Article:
Medical and surgical care should depend predominantly on the health care needs of the patient. However, there are many examples where variations in health care cannot be explained by the health care needs of the population, but instead are associated with characteristics of the patients, such as age, gender, income level or place of residence. Canada has a predominantly publicly-financed, privately-delivered health care system. The public health care insurance program provides access to universal, comprehensive coverage for medically necessary hospital, in-patient and outpatient physician services. However, this program does not cover the costs of outpatient medications. Outpatient medications are paid for out of pocket and by separate public and private insurance programs.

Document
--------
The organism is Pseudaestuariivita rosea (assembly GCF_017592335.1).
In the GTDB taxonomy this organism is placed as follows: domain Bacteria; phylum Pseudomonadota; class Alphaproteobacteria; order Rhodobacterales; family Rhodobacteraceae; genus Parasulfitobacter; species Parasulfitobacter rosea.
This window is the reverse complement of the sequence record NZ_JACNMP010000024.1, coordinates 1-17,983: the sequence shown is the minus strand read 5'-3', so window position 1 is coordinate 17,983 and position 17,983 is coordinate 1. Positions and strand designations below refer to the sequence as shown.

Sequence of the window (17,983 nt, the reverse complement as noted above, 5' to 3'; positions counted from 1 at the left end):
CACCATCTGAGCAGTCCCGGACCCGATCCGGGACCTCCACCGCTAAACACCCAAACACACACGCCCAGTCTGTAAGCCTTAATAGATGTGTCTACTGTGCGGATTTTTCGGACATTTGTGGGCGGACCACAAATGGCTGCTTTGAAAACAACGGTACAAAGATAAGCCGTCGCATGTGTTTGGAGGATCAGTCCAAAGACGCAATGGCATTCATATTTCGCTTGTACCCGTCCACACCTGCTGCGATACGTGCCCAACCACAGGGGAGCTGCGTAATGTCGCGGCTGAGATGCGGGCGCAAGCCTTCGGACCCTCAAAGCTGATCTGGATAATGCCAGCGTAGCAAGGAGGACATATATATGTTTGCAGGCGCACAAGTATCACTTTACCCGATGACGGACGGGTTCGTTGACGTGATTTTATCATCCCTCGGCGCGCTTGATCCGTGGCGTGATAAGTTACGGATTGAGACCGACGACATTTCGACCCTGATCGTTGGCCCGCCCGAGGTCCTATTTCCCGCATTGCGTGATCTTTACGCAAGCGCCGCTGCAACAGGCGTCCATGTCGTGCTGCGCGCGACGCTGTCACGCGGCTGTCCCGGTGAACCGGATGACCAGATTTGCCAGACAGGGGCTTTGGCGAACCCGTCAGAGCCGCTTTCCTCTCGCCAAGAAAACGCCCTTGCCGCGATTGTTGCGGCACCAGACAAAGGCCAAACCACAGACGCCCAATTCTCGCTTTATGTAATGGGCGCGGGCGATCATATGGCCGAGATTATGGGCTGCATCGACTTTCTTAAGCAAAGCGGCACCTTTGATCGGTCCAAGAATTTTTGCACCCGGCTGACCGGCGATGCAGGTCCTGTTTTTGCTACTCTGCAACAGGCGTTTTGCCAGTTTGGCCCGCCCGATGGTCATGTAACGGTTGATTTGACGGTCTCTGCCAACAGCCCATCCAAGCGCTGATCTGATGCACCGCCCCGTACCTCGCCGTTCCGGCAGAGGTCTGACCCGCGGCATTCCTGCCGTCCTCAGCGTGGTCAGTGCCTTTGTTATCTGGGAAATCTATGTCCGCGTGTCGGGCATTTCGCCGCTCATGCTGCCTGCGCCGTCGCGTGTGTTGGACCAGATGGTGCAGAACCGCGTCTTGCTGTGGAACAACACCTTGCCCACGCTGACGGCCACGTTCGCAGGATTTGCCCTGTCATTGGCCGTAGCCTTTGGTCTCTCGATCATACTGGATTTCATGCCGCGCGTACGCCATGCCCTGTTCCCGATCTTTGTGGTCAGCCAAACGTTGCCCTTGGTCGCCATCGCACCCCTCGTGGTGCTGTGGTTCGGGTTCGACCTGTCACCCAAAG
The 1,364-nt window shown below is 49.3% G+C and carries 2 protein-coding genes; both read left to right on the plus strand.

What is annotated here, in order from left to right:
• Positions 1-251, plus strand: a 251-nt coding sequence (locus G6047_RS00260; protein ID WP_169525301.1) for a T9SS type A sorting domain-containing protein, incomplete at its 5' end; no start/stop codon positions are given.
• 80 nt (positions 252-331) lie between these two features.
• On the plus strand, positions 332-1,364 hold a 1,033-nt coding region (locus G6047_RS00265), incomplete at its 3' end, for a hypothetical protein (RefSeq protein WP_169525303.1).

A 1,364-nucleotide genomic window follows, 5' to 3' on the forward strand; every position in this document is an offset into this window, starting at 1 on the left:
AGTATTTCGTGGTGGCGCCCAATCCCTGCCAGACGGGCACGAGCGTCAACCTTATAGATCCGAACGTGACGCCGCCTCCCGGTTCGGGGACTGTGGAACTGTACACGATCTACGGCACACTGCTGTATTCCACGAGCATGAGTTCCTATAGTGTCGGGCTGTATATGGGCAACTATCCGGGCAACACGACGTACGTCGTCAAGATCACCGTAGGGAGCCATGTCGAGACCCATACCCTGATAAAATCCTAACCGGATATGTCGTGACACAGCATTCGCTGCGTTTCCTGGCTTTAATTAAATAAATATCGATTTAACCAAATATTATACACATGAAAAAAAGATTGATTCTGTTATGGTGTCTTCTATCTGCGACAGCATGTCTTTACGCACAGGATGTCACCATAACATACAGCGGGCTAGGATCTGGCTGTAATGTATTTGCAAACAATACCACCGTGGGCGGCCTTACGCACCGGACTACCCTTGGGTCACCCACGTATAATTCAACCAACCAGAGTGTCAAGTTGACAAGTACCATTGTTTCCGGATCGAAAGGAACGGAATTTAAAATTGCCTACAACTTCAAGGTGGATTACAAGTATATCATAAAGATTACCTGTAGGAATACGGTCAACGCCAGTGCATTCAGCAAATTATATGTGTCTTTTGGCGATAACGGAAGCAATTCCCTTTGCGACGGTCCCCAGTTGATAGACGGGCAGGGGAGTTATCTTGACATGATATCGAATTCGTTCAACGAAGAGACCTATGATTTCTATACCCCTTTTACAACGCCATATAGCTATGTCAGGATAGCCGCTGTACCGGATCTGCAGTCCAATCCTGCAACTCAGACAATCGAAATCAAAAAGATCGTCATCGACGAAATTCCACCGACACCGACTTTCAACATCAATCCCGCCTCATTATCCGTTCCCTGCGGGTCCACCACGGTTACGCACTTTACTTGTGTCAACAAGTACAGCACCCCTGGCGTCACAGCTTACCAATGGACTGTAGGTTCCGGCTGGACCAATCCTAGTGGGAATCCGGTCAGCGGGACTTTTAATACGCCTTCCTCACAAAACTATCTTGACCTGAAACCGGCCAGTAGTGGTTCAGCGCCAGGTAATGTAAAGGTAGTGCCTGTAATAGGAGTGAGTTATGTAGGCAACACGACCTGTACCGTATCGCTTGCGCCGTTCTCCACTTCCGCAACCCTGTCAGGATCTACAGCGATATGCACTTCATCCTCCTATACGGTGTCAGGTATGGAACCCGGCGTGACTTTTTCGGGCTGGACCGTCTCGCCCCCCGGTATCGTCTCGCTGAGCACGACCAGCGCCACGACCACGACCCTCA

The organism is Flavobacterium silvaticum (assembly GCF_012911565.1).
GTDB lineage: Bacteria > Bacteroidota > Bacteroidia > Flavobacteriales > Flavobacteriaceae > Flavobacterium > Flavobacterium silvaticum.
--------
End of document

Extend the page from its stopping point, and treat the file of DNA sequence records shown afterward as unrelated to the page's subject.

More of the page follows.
When examining the predictors of and variations in the treatment of IBD, we have focused on surgery, 6-Mercaptopurine/azathioprine (6 MP/Aza) and infliximab use in patients with Crohn's disease and the type of physician providing primary IBD care. It is unlikely that anyone would dispute that corticosteroids are appropriate and effective drugs for treating patients with moderate-severe disease activity. In contrast, despite the fact that 6 MP/Aza is one of the oldest treatments for Crohn's disease and was included in the National Cooperative Crohn's Disease Study , concern about the potential for long-term side effects, prolonged time to therapeutic onset and true effectiveness may result in less consensus as to its role and, therefore, greater variation in its use for the treatment of Crohn's disease patients. The use of 6 MP/Aza in ulcerative colitis is less established than in Crohn's disease. Infliximab is a new therapeutic agent that was progressing through clinical trials and just entering clinical practice at the time of this survey.